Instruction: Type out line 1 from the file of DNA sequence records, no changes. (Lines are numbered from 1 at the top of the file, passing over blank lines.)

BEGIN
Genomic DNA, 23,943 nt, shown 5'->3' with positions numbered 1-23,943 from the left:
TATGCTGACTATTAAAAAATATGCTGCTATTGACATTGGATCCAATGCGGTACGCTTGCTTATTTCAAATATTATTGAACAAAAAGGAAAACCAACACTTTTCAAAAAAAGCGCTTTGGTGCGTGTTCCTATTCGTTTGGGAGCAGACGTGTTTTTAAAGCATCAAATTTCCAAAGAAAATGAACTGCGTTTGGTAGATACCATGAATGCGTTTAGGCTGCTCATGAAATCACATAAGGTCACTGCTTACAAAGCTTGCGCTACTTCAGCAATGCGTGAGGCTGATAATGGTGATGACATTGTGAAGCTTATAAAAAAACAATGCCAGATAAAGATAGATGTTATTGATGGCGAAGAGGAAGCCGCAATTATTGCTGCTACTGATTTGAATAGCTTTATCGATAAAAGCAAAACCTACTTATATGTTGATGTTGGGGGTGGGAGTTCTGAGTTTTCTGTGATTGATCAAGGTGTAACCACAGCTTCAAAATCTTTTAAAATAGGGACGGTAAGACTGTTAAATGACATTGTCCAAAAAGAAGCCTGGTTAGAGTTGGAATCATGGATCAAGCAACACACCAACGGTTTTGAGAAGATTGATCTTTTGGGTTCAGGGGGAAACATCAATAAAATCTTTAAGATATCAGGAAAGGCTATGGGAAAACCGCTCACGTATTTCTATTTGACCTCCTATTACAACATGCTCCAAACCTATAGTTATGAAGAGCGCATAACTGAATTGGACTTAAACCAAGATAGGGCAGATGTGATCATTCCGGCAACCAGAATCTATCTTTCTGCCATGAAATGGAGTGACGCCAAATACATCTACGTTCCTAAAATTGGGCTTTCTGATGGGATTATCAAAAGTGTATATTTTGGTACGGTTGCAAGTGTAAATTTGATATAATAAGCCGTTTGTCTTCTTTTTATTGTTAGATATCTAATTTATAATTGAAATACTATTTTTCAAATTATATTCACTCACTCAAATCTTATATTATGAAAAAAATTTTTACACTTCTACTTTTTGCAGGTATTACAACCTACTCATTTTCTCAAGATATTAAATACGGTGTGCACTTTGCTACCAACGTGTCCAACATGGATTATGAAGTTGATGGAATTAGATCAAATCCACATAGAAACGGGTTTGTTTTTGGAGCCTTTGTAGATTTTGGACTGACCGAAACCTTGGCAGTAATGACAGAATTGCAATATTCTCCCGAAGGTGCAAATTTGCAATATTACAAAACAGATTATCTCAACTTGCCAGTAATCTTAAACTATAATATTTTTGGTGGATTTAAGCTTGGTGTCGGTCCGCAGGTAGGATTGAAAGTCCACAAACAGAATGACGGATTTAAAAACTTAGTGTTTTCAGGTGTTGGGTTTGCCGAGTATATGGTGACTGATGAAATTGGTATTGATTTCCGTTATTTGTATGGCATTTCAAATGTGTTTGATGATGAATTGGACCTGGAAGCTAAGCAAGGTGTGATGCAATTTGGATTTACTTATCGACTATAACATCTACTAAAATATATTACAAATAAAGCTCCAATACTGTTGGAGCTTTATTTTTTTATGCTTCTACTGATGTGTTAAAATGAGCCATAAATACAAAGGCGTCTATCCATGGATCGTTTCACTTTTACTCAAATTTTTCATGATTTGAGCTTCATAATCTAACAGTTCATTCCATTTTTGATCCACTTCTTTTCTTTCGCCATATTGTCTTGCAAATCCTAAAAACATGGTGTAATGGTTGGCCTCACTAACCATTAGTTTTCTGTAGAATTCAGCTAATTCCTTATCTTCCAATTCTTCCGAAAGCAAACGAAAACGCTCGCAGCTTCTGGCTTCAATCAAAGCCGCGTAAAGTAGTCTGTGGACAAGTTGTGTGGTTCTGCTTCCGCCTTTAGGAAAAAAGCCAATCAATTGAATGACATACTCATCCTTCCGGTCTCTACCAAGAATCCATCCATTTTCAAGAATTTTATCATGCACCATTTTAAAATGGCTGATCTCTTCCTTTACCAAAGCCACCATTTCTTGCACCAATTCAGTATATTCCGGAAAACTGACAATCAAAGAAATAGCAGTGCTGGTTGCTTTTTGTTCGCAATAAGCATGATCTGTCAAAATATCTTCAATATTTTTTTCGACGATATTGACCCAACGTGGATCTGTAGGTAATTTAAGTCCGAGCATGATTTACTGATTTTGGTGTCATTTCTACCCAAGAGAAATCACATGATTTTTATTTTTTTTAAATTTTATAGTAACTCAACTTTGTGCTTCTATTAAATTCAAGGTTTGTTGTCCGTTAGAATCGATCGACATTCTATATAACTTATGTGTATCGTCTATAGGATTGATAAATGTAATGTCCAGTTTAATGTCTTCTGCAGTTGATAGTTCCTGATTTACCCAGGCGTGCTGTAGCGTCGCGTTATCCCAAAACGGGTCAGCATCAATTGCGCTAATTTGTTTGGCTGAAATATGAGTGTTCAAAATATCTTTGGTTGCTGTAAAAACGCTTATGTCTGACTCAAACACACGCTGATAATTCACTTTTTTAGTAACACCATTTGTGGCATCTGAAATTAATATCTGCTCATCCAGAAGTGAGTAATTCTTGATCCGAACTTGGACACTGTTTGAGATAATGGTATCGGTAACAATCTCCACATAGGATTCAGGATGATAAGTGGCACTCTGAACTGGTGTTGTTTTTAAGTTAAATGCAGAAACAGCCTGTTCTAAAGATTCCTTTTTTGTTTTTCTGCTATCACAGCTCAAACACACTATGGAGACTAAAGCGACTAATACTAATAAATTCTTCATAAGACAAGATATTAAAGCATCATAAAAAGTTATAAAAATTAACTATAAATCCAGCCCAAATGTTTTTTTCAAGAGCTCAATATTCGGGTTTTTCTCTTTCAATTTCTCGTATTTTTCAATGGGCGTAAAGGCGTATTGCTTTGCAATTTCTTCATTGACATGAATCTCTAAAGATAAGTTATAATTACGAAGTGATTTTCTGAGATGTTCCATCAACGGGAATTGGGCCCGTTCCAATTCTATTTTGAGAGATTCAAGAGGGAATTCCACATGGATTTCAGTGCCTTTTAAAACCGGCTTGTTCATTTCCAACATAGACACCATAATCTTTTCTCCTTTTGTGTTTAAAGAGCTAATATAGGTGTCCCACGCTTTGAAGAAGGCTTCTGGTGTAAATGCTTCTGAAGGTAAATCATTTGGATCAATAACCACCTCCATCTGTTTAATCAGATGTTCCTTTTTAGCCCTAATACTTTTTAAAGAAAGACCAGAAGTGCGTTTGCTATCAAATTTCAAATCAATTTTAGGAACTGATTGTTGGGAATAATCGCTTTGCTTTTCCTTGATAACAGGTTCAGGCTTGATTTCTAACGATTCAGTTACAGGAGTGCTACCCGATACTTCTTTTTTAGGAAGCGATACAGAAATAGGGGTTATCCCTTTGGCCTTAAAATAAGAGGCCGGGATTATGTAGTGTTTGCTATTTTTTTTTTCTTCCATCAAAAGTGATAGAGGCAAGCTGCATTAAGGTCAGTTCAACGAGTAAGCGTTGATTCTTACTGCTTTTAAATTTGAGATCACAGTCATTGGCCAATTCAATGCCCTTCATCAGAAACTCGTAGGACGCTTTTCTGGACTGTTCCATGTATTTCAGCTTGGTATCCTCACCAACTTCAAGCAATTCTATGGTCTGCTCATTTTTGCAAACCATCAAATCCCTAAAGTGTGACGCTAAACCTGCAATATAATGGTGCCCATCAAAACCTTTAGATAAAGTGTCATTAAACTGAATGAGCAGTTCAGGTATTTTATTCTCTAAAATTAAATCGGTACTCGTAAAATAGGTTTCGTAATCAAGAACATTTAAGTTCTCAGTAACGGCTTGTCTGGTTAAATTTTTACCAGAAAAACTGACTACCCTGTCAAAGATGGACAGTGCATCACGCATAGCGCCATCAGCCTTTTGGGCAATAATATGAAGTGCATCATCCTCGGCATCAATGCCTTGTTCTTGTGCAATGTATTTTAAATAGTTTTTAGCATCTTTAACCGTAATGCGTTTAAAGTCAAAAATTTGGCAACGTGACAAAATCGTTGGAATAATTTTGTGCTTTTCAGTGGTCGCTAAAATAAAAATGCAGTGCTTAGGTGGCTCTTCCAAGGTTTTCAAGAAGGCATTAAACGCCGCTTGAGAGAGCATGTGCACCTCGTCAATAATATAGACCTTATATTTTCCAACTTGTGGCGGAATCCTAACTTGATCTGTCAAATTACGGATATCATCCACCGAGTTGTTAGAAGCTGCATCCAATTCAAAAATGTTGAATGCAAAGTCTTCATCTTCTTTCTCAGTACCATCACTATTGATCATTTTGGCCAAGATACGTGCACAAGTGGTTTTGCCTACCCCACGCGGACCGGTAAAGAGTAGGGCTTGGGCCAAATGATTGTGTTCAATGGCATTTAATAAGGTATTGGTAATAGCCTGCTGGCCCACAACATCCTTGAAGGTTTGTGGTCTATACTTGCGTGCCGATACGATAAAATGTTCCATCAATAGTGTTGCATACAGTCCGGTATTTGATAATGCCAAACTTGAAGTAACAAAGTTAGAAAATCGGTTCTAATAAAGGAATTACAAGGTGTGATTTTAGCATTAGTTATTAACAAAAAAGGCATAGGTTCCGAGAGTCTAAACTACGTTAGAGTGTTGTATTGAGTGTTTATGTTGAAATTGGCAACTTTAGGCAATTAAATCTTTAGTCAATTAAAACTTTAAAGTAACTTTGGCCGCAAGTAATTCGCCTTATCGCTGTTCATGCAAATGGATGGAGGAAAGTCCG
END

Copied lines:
Genomic DNA, 23,943 nt, shown 5'->3' with positions numbered 1-23,943 from the left: